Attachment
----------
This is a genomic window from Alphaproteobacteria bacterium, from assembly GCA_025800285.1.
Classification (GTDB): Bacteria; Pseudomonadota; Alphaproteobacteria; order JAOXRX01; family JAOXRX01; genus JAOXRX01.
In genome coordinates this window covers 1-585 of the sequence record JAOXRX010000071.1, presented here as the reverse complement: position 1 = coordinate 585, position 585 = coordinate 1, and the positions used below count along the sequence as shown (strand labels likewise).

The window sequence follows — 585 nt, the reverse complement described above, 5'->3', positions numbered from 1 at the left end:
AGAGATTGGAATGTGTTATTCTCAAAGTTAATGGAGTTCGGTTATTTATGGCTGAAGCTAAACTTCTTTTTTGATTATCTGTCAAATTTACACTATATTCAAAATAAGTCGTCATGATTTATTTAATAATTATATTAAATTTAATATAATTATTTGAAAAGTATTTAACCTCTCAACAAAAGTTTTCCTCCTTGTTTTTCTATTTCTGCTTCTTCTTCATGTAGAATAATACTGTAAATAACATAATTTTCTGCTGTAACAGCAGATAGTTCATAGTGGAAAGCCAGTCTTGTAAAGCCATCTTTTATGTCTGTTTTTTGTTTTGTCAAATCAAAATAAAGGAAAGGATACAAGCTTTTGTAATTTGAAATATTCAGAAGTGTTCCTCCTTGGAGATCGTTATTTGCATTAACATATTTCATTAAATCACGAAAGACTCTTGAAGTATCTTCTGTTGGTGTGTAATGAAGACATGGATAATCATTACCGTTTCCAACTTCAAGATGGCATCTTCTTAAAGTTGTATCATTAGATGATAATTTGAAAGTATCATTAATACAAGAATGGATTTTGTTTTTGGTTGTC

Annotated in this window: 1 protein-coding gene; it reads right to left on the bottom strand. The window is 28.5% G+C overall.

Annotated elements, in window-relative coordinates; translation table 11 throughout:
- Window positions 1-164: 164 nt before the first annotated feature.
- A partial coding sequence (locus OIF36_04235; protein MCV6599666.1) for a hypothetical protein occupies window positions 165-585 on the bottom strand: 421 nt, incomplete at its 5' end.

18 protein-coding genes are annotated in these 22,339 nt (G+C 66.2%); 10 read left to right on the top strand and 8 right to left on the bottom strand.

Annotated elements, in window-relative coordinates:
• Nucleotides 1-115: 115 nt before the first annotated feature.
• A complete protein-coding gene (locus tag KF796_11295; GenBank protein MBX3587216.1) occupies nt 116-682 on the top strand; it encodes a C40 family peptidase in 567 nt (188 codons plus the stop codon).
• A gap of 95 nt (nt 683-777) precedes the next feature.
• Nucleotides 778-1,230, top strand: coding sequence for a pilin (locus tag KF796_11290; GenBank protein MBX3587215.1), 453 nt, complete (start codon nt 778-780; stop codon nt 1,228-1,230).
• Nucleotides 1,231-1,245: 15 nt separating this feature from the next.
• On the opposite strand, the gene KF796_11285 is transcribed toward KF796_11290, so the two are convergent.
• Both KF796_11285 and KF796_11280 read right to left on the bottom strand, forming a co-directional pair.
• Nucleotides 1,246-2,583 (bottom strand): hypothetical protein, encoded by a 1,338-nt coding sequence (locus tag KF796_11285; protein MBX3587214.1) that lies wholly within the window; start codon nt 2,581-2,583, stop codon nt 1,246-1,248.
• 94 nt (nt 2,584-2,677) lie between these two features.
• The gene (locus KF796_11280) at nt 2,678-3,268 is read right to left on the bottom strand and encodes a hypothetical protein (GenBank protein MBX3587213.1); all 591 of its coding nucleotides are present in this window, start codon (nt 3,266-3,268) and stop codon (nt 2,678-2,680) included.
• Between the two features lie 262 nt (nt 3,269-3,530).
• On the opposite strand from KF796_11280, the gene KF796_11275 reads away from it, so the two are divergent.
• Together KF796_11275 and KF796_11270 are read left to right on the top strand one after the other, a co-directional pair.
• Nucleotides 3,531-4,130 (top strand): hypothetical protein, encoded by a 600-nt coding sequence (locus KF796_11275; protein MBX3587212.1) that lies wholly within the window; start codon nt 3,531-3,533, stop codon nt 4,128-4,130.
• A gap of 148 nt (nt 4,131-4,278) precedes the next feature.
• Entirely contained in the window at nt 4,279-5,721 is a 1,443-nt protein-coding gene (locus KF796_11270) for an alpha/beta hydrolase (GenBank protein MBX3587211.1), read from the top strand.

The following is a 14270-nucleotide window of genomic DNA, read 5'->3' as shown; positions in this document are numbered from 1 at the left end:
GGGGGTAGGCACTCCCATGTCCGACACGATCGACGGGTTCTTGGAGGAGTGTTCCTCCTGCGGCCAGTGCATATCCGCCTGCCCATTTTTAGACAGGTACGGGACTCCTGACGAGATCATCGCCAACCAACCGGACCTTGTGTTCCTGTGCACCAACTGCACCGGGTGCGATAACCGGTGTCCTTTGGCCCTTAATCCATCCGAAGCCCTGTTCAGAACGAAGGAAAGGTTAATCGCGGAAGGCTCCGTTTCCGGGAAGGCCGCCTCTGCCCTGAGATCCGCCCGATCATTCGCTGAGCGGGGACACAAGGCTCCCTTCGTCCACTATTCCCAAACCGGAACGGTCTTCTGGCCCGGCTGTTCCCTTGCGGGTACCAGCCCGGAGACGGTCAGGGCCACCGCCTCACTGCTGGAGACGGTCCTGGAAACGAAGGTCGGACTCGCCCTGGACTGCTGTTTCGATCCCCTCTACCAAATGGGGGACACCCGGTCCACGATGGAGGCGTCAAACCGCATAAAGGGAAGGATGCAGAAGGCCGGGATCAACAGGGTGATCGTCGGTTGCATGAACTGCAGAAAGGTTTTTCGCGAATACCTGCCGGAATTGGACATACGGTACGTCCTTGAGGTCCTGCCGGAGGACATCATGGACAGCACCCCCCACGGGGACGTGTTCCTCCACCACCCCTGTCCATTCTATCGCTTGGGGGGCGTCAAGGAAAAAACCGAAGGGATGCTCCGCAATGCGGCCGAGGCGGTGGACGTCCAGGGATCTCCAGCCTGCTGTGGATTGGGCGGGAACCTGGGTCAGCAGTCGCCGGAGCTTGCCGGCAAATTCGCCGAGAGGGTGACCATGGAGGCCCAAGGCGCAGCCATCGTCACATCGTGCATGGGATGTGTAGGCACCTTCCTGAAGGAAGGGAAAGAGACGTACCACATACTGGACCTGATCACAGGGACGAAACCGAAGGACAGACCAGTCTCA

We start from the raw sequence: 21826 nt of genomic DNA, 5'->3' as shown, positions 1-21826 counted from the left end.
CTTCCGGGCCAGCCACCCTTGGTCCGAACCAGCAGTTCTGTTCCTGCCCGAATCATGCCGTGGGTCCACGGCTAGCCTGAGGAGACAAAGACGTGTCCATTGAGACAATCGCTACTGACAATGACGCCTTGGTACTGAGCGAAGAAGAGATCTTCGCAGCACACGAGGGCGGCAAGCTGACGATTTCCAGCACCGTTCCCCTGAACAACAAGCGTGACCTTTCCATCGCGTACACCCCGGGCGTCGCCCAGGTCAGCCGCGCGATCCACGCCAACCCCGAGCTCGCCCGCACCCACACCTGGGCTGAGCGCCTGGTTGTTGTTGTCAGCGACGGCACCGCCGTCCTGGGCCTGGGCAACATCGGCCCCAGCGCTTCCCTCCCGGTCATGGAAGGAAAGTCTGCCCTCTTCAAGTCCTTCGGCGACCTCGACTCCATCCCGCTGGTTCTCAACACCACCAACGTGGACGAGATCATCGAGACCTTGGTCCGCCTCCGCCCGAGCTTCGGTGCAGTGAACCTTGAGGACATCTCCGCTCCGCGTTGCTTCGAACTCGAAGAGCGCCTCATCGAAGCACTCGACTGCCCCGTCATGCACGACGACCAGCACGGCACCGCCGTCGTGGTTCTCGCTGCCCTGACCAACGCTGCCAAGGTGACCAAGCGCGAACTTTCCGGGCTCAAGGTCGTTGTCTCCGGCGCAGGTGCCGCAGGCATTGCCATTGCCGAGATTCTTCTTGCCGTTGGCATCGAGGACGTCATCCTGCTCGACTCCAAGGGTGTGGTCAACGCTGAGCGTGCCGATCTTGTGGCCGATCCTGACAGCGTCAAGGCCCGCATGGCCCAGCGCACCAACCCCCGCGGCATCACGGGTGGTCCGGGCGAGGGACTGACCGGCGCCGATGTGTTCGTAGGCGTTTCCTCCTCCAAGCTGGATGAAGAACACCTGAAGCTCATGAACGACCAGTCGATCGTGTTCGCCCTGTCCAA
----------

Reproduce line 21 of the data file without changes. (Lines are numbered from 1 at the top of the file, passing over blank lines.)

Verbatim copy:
• The gene (locus KF796_11280) at nt 2,678-3,268 is read right to left on the bottom strand and encodes a hypothetical protein (GenBank protein MBX3587213.1); all 591 of its coding nucleotides are present in this window, start codon (nt 3,266-3,268) and stop codon (nt 2,678-2,680) included.